Deborah Jamieson and the University College London Hospitals

Julie Battilana, Anne-Marie Cagna, Thomas D'Aunno and Mattia Gilmartin, INSEAD, on Deborah Jamieson and the University College London Hospitals.

 
Many healthcare systems around the world face major reform. We felt there was a need for a case that would highlight the challenges change agents face when they try to transform their organisations. The case originated in 2003-2004 at INSEAD, when we ran the Clinical Strategists Programme for the UK National Health Service (NHS) National Leadership Centre, focused on teaching clinicians working in management roles, to be more effective strategic leaders. Each participant had to implement an organisational change project. Deborah Jamieson sought to develop nurse-led, pre-operative assessment. Based on her experience in the American healthcare system, Deborah wanted to empower nurses and had clear ideas about implementing this at her NHS Trust. Empowering nurses was a challenge. The dominant model in the NHS has physicians as the key clinical and administrative decision makers.

Teaching objectives

We immediately found this project very interesting and saw an opportunity to examine the process of leading organisational change and highlight current activities in the NHS. We developed a teaching case project and research study to track how clinical strategists went about leading the process of organisational change, aiming to address learning needs for both general and healthcare-specific management audiences. This case shows that alignment between managers and leaders at different organisational levels is an important ingredient in managing innovative service changes such as the nurse-led pre-admission clinics at UCLH. Second, it provides a great example of the interaction between initiatives advocated by the profession, in this case, expanding the professional role and scope of accountability of nurses, and the challenges that change leaders, like Deborah Jamieson, face in implementing new roles. The nurse-led admission clinics are particularly interesting because they change the balance of power between physicians and nurses.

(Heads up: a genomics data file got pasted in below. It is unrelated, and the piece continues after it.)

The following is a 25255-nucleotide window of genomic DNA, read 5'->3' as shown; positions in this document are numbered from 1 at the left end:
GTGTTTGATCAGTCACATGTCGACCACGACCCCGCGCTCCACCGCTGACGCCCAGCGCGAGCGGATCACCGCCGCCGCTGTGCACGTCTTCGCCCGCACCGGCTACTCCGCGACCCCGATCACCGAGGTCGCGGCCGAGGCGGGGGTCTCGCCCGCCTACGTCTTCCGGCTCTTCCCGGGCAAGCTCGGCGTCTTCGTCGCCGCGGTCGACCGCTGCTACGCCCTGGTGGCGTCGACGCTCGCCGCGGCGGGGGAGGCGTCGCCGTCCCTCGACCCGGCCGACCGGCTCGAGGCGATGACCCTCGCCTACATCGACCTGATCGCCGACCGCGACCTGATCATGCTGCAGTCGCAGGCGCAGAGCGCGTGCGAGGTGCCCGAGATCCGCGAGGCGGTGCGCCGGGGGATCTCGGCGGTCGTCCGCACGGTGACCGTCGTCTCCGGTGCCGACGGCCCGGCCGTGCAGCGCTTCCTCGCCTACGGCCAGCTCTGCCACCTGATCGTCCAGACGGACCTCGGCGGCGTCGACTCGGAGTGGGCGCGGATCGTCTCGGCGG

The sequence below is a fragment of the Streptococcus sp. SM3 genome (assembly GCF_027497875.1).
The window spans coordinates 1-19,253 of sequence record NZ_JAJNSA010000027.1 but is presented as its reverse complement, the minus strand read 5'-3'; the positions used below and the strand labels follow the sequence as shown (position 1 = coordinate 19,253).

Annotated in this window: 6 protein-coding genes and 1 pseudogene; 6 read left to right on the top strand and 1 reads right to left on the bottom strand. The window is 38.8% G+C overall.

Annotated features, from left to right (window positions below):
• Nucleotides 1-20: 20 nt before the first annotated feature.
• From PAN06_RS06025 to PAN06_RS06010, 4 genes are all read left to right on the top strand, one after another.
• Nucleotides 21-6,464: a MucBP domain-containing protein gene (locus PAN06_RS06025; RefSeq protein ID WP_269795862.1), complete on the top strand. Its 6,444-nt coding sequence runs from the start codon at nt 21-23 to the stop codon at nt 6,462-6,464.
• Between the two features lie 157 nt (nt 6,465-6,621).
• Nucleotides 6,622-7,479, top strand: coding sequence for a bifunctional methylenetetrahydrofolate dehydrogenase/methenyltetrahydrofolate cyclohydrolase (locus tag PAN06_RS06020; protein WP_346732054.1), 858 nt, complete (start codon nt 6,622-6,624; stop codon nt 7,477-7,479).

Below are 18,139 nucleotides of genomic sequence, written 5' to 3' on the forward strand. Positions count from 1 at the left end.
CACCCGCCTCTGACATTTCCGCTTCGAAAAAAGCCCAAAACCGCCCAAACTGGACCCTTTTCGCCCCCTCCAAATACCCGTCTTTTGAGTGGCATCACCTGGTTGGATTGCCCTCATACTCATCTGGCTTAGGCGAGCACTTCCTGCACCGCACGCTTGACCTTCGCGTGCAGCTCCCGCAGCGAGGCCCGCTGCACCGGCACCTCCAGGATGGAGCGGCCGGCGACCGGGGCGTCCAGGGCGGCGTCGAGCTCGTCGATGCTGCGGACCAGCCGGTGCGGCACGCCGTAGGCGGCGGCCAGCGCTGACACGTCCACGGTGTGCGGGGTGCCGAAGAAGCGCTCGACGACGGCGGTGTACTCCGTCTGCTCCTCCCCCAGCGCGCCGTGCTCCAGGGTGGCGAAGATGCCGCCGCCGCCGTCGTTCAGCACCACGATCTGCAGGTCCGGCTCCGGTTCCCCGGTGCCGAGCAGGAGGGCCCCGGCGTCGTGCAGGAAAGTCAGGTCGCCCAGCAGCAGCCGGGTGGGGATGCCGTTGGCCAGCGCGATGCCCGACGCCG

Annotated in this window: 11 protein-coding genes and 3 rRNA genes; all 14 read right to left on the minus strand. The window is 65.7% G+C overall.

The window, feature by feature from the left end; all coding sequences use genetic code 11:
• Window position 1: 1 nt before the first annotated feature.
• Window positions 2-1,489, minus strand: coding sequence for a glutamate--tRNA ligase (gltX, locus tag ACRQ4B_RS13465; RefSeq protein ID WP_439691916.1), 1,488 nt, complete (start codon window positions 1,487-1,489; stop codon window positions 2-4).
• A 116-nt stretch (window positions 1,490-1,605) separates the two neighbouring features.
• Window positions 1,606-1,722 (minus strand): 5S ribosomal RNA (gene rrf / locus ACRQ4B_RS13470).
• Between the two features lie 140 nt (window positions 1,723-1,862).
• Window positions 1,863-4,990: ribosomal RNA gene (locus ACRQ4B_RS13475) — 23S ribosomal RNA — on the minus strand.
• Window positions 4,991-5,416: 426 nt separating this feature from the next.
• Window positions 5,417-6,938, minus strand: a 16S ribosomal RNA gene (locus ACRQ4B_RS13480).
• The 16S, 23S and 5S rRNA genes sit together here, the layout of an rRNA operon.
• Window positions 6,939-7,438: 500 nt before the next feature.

How was contact managed?

Deborah immediately agreed with our idea to write a case about her change project and was very supportive. She arranged everything so that we could spend three days at her organisation. We interviewed most of the people involved in the change project and followed up over a two-year period with regular interaction with her. Implementation was very challenging because Deborah had to convince all the stakeholders, including physicians, about the benefits of nurse-led pre-admission. Battling against organisational inertia in one of the largest NHS trusts was not an easy task. Thanks to Deborah, we were able to have access to all the information we needed to ensure we did not miss anything important. The make-up of our team helped to ensure that we did not encounter major difficulties. Each member bought a different set of skills and perspectives to the project and we worked well together. Julie Battilana developed a close working relationship with Deborah. Mattia Gilmartin, the lead author of the teaching note, an American like Deborah with a background in nursing and management, was able to enhance how we framed the key lessons for management practice. Her knowledge of the US and UK healthcare systems and differences in nursing practice between the two countries was valuable.

Any modifications or advice? 

Mattia taught the case first in the Masters of Health Management Programme at City University, London. Three young physicians in the class reacted strongly against the idea that nurses could competently conduct pre-admission assessments. We have not modified the text but intend to spend more teaching time laying the groundwork to discuss role changes and work design in order to emphasise that this is a positive change for nurses, physicians, clients and the organisation. We are curious to see what colleagues think about the case as they use it with MBAs and executives. At some point, we may revisit the text and make some adjustments. Our experience so far leads us to encourage colleagues to write more cases about such major change initiatives in the healthcare sector.

Case details

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Deborah Jamieson and the University College London Hospitals
Julie Battilana, Anne-Marie Cagna, Thomas D'Aunno and Mattia Gilmartin
INSEAD
Ref 406-039-1

Teaching note
Ref 406-039-8

About the authors

Dr Julie Battilana is Assistant Professor of Business Administration at Harvard Business School, USA.
e jbattilana@hbs.edu

Anne-Marie Cagna is a Research Associate at INSEAD, France.
e anne-marie.cagna@insead.edu

Professor Thomas D'Aunno is the Novartis Chaired Professor of Healthcare Management, Professor of Organisational Behaviour and Director of the Healthcare Management Initiative, INSEAD, France.
e thomas.daunno@insead.edu

Dr Mattia Gilmartin is a Senior Research Fellow at the Healthcare Management Initiative, INSEAD, France and President of Gilmartin Worldwide Consulting Inc.
e mattiagilmartin@hotmail.com

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